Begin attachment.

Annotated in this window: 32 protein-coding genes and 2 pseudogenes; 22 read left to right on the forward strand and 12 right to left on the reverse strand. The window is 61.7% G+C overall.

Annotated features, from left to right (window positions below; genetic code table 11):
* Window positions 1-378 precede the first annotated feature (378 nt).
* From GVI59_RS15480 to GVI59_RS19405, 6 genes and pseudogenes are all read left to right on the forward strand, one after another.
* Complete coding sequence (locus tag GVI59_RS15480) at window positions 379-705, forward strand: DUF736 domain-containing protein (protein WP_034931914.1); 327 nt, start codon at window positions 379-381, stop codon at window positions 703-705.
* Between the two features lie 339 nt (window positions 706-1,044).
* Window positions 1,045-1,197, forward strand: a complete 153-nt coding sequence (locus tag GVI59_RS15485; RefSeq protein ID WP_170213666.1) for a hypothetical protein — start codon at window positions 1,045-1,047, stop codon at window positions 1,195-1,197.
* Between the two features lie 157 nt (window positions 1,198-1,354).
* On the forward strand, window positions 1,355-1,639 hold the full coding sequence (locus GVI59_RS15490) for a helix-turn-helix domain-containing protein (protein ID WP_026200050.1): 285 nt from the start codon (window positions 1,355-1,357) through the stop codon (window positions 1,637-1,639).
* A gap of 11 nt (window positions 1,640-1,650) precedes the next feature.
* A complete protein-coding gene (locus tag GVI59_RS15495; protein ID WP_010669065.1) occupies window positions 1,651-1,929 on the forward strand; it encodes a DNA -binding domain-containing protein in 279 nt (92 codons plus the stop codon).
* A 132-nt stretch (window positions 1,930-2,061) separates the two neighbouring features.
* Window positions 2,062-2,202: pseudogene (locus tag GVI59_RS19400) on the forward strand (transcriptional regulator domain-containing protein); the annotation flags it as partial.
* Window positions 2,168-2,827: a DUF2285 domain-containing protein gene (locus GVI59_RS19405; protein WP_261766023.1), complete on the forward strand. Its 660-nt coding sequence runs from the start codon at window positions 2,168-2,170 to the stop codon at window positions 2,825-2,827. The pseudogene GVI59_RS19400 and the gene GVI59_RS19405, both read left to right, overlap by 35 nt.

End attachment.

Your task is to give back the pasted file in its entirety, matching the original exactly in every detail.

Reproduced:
Annotated in this window: 32 protein-coding genes and 2 pseudogenes; 22 read left to right on the forward strand and 12 right to left on the reverse strand. The window is 61.7% G+C overall.

Annotated features, from left to right (window positions below; genetic code table 11):
* Window positions 1-378 precede the first annotated feature (378 nt).
* From GVI59_RS15480 to GVI59_RS19405, 6 genes and pseudogenes are all read left to right on the forward strand, one after another.
* Complete coding sequence (locus tag GVI59_RS15480) at window positions 379-705, forward strand: DUF736 domain-containing protein (protein WP_034931914.1); 327 nt, start codon at window positions 379-381, stop codon at window positions 703-705.
* Between the two features lie 339 nt (window positions 706-1,044).
* Window positions 1,045-1,197, forward strand: a complete 153-nt coding sequence (locus tag GVI59_RS15485; RefSeq protein ID WP_170213666.1) for a hypothetical protein — start codon at window positions 1,045-1,047, stop codon at window positions 1,195-1,197.
* Between the two features lie 157 nt (window positions 1,198-1,354).
* On the forward strand, window positions 1,355-1,639 hold the full coding sequence (locus GVI59_RS15490) for a helix-turn-helix domain-containing protein (protein ID WP_026200050.1): 285 nt from the start codon (window positions 1,355-1,357) through the stop codon (window positions 1,637-1,639).
* A gap of 11 nt (window positions 1,640-1,650) precedes the next feature.
* A complete protein-coding gene (locus tag GVI59_RS15495; protein ID WP_010669065.1) occupies window positions 1,651-1,929 on the forward strand; it encodes a DNA -binding domain-containing protein in 279 nt (92 codons plus the stop codon).
* A 132-nt stretch (window positions 1,930-2,061) separates the two neighbouring features.
* Window positions 2,062-2,202: pseudogene (locus tag GVI59_RS19400) on the forward strand (transcriptional regulator domain-containing protein); the annotation flags it as partial.
* Window positions 2,168-2,827: a DUF2285 domain-containing protein gene (locus GVI59_RS19405; protein WP_261766023.1), complete on the forward strand. Its 660-nt coding sequence runs from the start codon at window positions 2,168-2,170 to the stop codon at window positions 2,825-2,827. The pseudogene GVI59_RS19400 and the gene GVI59_RS19405, both read left to right, overlap by 35 nt.